is limited to whether GEICO acted in bad faith when it refused Plaintiffs settlement offer.
Plaintiff has not alleged facts sufficient to create a genuine dispute of material fact about whether
GEICO was certain Henry suffered damages that were greatly in excess of the UIM coverage
limit and withheld those benefits in bad faith.
Plaintiff's Motion to Certify Questions
After GEICO filed its motion for summary judgment, Henry filed a motion to certify the
following two questions to the South Carolina Supreme Court: (1) Does South Carolina Law
recognize a cause of action for a UIM insurer's failure to settle a UIM claim; (2) If the answer to
the first question is yes, what is the measure of damages and what are the types of damages
recoverable in a bad faith action against a UIM carrier for failure to settle a UIM claim?
Rule 244 of the South Carolina Appellate Court Rules allows the South Carolina
Supreme Court, in its discretion, to answer questions of law certified to it by any federal court
when requested by the certifying court in cases involving "questions of law of this state which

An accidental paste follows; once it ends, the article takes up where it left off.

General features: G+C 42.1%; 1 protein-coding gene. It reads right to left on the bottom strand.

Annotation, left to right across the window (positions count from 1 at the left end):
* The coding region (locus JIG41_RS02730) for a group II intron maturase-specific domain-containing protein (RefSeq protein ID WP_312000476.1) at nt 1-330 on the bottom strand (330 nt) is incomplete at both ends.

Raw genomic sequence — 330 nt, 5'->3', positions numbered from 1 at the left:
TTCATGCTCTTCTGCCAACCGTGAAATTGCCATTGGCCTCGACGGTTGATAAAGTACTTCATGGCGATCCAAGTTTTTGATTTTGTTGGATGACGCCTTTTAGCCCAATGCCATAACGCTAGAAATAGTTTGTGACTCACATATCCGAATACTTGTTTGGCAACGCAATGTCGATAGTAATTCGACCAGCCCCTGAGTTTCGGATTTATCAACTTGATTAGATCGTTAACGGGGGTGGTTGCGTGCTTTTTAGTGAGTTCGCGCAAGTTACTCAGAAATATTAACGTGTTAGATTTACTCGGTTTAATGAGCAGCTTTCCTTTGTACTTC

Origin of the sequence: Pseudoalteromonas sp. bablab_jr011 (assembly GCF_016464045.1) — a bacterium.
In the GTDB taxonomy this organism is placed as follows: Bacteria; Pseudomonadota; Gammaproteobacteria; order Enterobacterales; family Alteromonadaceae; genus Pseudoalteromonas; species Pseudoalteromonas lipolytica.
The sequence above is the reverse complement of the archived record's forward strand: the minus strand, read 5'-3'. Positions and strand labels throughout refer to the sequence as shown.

may be determinative of the cause then pending in the certifying court."
The question Plaintiff seeks to certify to the Supreme Court of South Carolina is not
outcome determinative in this case.
As explained above, GEICO is entitled to summary
The insurance company in Sny der would only agree to set a minimum and maximum award for summary jury trial.
judgment because Henry has failed to allege facts which create a genuine dispute of material fact
about whether GEICO acted in bad faith when it refused Henry' s offer to settle the claim for
For the reasons set forth above, Defendant' s Motion for Summary Judgment (Dkt. No.
40) is GRANTED. Plaintiffs Motion to Certify Questions (Dkt. No. 41) is DENIED.
AND IT IS SO ORDERED.
Richard Mark Gergel
United States District Court Judge
August 2-, 2017
Charleston, South Carolina